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(NASA Crew Earth Observations)

Photographing the Earth from the International Space Station

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File NameFile Size (bytes)WidthHeightAnnotatedCroppedPurposeComments
View ISS030-E-59433.JPG 123128640425 No No
View ISS030-E-59433.JPG 286804540359 Yes Yes NASA's Earth Observatory web site
View ISS030-E-59433.JPG 8991491000664 No Yes NASA's Earth Observatory web site
View ISS030-E-59433.JPG 279467242882848 No No

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Mission: ISS030 Roll: E Frame: 59433 Mission ID on the Film or image: ISS030
Country or Geographic Name: USA-NORTH DAKOTA
Center Point: Latitude: 47.9 Longitude: -102.5 (Negative numbers indicate south for latitude and west for longitude)

Stereo: (Yes indicates there is an adjacent picture of the same area)


Camera Tilt: 24
Camera Focal Length: 180mm
Camera: N2: Nikon D2Xs
Film: 4288E : 4288 x 2848 pixel CMOS sensor, RGBG imager color filter.


Film Exposure:
Percentage of Cloud Cover: 10 (0-10)


GMT Date: 20120119 (YYYYMMDD) GMT Time: 164210 (HHMMSS)
Nadir Point Latitude: 49.3, Longitude: -103.3 (Negative numbers indicate south for latitude and west for longitude)

Nadir to Photo Center Direction: Southeast
Sun Azimuth: 146 (Clockwise angle in degrees from north to the sun measured at the nadir point)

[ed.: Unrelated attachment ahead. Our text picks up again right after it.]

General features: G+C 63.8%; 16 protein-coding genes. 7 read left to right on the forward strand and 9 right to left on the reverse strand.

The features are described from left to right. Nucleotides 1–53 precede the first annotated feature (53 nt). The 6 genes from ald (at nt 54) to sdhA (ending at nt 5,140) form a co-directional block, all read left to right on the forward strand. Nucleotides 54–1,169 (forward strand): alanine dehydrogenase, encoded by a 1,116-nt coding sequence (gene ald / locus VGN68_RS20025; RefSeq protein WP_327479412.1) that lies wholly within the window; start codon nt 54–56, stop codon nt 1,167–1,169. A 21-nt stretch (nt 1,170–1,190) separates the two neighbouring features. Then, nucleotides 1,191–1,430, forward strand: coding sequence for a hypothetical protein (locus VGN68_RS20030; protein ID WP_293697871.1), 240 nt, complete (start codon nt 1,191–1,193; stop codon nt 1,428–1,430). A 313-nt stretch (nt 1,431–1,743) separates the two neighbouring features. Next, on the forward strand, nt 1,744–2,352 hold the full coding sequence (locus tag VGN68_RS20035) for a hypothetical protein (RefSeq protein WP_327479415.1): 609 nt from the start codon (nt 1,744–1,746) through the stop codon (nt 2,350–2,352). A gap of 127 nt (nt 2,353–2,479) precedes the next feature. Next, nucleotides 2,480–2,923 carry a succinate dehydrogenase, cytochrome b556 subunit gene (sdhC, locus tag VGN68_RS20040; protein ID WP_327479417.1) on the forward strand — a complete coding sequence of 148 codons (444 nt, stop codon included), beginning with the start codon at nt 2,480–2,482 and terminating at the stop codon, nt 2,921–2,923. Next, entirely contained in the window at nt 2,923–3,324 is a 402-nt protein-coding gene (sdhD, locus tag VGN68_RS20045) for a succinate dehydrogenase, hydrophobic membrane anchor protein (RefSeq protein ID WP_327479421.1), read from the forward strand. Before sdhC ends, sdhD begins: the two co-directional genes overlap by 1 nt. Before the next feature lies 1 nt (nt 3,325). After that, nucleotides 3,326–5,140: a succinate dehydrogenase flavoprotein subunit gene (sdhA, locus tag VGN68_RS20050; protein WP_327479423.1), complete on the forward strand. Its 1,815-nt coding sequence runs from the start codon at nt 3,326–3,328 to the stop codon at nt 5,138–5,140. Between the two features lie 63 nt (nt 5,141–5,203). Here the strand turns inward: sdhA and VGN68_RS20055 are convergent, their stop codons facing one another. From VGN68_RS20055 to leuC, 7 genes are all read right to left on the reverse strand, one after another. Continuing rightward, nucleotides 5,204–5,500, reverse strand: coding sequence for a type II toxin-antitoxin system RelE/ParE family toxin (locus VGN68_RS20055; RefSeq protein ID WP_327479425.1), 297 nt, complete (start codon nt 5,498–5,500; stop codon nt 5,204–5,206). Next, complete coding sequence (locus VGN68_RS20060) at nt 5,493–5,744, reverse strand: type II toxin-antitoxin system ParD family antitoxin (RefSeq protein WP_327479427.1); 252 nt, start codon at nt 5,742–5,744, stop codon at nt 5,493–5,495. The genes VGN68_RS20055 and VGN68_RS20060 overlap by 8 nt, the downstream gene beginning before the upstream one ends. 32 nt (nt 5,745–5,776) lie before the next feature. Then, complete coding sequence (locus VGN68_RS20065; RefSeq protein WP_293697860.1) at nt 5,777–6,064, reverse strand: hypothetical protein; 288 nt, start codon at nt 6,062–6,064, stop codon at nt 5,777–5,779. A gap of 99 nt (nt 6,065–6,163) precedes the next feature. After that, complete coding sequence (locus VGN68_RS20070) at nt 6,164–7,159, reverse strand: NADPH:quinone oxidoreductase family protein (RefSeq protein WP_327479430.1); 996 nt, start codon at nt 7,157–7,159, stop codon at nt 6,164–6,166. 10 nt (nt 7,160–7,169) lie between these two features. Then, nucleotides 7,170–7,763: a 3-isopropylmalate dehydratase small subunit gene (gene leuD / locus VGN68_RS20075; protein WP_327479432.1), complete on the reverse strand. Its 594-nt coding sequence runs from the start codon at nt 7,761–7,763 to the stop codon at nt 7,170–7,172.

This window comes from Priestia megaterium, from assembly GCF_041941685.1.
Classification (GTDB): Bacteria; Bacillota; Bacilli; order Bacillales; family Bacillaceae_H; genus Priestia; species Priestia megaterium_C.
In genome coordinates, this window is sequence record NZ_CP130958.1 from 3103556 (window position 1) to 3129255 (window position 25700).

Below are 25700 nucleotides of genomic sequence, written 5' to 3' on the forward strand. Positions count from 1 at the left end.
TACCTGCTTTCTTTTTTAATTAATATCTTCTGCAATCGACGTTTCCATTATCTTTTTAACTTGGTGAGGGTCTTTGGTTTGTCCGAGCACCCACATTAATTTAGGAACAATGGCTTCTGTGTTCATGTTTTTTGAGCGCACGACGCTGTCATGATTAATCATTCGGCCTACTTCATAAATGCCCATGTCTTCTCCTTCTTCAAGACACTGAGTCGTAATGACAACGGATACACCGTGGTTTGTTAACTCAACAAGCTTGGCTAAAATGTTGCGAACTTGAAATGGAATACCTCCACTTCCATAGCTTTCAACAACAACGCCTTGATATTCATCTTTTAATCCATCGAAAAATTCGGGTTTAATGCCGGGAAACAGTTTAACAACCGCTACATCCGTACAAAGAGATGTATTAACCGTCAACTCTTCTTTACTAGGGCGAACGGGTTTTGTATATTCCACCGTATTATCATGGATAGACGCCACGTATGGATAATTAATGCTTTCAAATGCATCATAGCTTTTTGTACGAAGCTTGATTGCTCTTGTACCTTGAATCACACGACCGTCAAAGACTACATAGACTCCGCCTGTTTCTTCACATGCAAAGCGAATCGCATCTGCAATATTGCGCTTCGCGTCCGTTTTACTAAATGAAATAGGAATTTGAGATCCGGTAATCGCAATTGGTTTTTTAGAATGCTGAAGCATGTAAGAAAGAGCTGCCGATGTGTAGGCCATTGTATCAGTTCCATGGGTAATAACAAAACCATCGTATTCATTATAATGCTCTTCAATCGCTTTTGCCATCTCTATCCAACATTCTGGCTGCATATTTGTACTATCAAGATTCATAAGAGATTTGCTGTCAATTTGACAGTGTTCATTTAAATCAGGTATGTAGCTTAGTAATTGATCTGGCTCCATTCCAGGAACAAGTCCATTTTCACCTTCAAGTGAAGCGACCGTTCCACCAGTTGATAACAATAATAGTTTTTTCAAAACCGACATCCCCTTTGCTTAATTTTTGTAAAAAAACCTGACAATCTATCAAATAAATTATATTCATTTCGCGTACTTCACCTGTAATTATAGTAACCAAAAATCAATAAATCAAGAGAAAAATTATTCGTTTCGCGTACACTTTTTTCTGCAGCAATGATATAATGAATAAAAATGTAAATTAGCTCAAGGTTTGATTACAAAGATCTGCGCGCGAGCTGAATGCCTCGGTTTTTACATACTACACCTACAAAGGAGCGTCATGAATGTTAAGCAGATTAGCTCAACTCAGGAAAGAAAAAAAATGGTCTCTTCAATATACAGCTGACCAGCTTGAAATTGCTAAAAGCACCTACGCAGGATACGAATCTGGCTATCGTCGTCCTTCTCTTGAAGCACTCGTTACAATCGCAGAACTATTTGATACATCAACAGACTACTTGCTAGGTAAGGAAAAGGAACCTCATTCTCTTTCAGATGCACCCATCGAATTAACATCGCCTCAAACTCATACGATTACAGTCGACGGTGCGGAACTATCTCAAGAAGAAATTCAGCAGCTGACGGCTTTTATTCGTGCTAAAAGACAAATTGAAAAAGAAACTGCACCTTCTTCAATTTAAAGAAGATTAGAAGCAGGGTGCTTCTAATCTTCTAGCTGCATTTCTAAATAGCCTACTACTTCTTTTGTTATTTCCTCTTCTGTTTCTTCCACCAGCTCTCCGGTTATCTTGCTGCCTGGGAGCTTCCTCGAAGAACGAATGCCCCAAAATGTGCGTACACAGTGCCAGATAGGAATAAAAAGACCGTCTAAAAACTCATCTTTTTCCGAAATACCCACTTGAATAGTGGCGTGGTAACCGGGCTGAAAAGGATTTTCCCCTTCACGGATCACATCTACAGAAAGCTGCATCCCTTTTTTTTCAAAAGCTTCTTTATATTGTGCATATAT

Spacecraft Altitude: 215 nautical miles (398 km)
Sun Elevation Angle: 14 (Angle in degrees between the horizon and the sun, measured at the nadir point)
Orbit Number:


Ice Cover on Lake Sakakawea, North Dakota

This striking astronaut photograph, taken from the International Space Station, illustrates the harsh winter conditions frequently experienced in North Dakota. Ice covers the surface of northwestern Lake Sakakawea, a reservoir on the Missouri River in west-central North Dakota. A local weather station near New Town, ND reported an air temperature of approximately -24 °C (-11 °F), with a wind chill of approximately -32 °C (-25 °F) at 10:36 local time – six minutes before the image was taken. In addition to the grey ice on the lake, a dusting of white snow highlights agricultural fields to the north and northeast, as well as fissures and irregularities in the ice surfaces. For a sense of scale, the arms of the lake to either side of New Town are approximately 10 kilometers (6 miles) apart.

Lake Sakakawea is named—in the Hidatsa language—for the Shoshone woman generally known as Sacagawea, or “Bird Woman”. She accompanied the Lewis and Clark Expedition in 1805 – 1806 as an interpreter and guide. The lake was created following the completion of Garrison Dam (not shown) on the Missouri River in 1954. With a surface area of approximately 148,924 hectares (368,000 acres) and length of 286 kilometers (178 miles), Lake Sakakawea is one of the largest artificial reservoirs in the USA.

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